Indonesia has a tropical climate, and with tropical climates come flying insects. During my research trip, we hired a van and driver, and there were frequent mosquitos and flies caught inside the cabin with us. My father swatted at them passionately with a rolled up magazine, on the dashboard, over the seat backs in the direction of my mother and me, anywhere he could reach, fully committed. Our driver Joko gave him sidelong glances, unsure of what insane people he had agreed to transport.
“Ahh! Missed! Bastard!” my father shouted.
My parents and I stayed in one hotel in Yogyakarta where the employees did occasional sweeps of the lobby with tennis-racket bug zappers like The Executioner™ model I’d later buy my father. He was very enthusiastic about their method, watching the staff efficiently clear the lobby of flies with audible pops as the electricity fried the creatures instantly. “See, now that’s what we need,” he said. “One of those contraptions. Very clever. Electrocute the bastards.”
On our trip, we visited the site of the internment camp where my father spent most of the war. It was called Camp Bangkong. Before it was turned into a camp, it had been a convent. Today, it is a private school with manicured grounds and a paved playground where the dirt yard once was. The only indication of its dark past is a small plaque on the outer wall of the chapel, commemorating those who lost their lives there.
My dad remained stoic. He wandered around the school, lost in thought. “This classroom here was my Han, or block. I was in Han six. We slept in rows on the ground. Each Han had to count off every morning at roll call.” He wandered to a pillar in the courtyard. “There used to be a big clock here. Sometimes we were punished by being told to stand under the clock for a few hours in the sun. I was standing right here when I heard that the war ended. I was being punished for taking bananas from an Indonesian man on the other side of the fence, which was forbidden. The Indonesians had already heard. They were coming to the fence. While I was standing here people started shouting that the war was over, the war was over and we were free. I looked around, and all the guards had totally disappeared. John the Whacker, Hockeystick, Chubby Baby, all of them. So I left. I wasn’t going to stand under that clock for one more second.”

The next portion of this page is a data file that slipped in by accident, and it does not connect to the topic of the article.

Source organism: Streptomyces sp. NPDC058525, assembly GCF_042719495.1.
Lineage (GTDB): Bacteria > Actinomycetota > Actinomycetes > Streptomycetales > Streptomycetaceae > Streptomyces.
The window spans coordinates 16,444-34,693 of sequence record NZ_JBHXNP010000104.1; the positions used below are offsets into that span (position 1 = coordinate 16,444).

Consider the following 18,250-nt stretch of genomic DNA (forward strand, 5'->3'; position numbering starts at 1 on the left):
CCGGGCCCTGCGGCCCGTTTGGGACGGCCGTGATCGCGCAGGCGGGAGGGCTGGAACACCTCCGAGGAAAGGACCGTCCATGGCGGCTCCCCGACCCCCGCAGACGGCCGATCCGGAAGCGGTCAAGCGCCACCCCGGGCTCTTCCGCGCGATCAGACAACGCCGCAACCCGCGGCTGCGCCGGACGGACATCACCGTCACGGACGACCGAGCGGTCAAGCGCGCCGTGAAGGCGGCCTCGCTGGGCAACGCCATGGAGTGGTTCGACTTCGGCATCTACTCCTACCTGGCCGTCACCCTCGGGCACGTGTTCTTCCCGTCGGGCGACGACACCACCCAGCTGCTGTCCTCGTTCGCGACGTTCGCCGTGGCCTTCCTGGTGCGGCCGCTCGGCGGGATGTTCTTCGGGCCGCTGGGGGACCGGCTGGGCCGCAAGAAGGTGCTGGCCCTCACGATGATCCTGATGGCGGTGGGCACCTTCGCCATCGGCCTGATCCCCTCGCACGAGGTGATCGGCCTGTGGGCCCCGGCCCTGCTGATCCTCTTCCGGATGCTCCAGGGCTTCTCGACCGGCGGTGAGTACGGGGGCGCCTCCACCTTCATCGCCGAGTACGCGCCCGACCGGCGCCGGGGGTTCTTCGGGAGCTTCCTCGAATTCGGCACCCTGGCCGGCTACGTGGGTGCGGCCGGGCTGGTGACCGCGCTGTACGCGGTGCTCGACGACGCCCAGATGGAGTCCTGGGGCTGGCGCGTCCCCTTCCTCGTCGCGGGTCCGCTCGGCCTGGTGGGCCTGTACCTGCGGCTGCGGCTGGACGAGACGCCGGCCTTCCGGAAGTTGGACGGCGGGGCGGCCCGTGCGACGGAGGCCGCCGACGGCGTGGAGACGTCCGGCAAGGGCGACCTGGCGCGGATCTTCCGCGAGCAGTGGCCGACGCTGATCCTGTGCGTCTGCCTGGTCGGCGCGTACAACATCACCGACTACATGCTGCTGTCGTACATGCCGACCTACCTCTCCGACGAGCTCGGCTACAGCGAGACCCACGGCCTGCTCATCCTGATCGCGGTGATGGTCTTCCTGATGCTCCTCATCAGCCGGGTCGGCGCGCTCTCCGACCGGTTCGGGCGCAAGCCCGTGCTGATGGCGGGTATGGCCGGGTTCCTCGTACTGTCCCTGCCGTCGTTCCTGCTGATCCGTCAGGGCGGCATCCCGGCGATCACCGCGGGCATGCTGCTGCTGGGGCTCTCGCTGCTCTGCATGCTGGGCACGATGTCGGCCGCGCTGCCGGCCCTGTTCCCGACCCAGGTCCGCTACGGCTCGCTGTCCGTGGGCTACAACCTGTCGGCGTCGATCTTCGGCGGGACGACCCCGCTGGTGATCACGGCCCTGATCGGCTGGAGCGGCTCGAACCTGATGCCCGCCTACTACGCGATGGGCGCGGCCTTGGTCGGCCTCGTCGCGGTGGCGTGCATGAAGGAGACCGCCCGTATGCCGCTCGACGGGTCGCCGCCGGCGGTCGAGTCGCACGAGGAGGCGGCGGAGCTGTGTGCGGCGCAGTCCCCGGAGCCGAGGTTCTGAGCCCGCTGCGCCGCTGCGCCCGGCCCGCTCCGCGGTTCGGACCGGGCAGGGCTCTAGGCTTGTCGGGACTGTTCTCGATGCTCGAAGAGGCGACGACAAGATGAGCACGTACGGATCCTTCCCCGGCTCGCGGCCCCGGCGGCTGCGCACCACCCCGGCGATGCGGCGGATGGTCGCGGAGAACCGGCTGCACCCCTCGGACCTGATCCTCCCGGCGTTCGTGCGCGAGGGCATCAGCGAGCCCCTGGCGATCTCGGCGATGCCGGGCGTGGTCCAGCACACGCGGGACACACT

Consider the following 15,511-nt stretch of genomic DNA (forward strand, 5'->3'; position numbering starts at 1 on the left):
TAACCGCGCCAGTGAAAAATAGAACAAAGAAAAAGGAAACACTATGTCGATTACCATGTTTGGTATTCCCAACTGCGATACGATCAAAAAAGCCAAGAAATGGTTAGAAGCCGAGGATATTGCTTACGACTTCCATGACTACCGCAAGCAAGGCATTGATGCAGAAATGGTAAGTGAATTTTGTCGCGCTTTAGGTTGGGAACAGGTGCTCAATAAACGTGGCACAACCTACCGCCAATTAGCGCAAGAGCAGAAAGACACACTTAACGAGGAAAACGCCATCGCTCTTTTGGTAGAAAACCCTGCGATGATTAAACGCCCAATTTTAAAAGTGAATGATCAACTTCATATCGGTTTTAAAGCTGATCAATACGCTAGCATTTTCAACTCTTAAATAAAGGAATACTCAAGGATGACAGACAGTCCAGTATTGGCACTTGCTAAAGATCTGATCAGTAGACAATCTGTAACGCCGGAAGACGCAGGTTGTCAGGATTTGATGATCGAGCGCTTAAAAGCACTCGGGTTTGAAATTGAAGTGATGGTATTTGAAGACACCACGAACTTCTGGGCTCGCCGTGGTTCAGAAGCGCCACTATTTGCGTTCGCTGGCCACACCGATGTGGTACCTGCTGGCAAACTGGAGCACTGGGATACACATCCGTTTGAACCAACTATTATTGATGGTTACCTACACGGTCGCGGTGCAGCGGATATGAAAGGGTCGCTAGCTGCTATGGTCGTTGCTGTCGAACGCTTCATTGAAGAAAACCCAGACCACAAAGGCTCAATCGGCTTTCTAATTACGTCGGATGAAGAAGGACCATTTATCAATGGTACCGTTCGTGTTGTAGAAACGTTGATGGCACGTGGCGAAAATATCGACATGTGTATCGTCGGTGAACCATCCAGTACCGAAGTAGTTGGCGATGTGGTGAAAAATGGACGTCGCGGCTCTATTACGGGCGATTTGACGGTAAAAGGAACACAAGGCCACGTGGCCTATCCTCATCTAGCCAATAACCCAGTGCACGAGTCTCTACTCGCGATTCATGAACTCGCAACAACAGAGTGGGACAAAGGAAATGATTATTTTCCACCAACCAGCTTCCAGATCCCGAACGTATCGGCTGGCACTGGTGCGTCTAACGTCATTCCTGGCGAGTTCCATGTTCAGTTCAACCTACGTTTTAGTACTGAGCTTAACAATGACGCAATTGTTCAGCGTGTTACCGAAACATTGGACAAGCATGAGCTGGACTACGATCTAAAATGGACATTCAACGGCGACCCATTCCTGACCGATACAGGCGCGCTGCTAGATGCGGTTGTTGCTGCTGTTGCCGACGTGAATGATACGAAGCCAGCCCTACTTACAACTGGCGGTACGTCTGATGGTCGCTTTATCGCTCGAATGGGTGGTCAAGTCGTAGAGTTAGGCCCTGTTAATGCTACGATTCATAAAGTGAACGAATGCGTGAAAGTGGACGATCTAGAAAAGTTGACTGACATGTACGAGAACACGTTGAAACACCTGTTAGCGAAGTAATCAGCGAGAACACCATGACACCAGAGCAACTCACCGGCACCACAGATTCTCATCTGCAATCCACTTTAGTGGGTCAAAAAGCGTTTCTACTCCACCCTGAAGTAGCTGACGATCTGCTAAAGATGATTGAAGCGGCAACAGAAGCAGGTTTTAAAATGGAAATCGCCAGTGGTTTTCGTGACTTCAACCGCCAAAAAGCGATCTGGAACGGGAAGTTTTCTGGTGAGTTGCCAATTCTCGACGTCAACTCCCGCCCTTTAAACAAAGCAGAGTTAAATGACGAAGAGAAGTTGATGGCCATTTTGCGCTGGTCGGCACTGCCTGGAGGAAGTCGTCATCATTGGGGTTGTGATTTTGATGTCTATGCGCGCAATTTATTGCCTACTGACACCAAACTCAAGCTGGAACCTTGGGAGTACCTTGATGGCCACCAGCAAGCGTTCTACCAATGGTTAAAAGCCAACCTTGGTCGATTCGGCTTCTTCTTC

My father wandered down a corridor in his former prison camp, to the very last room. He tried the door handle, but it was locked. It looked like it might be a storage room for the school. “This was where the camp office was,” he said. “I remember coming here many times. There was a sanitation problem in the camp, so there were a lot of flies. The officers gave us a spoon full of sugar for every 100 flies we could kill. We brought them here to this office to be counted. We were all so hungry near the end. A spoonful of sugar was valuable. It had calories. You could eat it or trade it. Sometimes we managed to get some coffee brought in from the plantations, and mix it with the sugar to take away the hunger pains. I loved that. Sugar was like gold here.” He tried the door handle again, wiggling it back and forth. “I remember this room so well. I came here a lot. You know, I got really good at killing flies in the end. I was one of the best fly catchers around.”
Tonight, when I call my father, I ask him, “I was just wondering if you’ve used that electric fly zapper I got you for Christmas, Pop.”
“Of course,” he says. “In fact, just two weeks ago we had our first fly of the season in here, a big juicy one.”
“Does it work?” I ask.
“Oh you bet,” he says. “Pang! You can really hear them pop.”
I start laughing. I am pleased, swept up in my father’s enthusiasm. Survival doesn’t always show itself the way we expect it to.
I imagine my 86-year-old father dancing through the room with his lethal racket, engaged in an invisible tennis match to the death. 75 years drop away from him. No longer an old man, he is lithe on his feet. My father is a champion among fighters, the slayer of flies.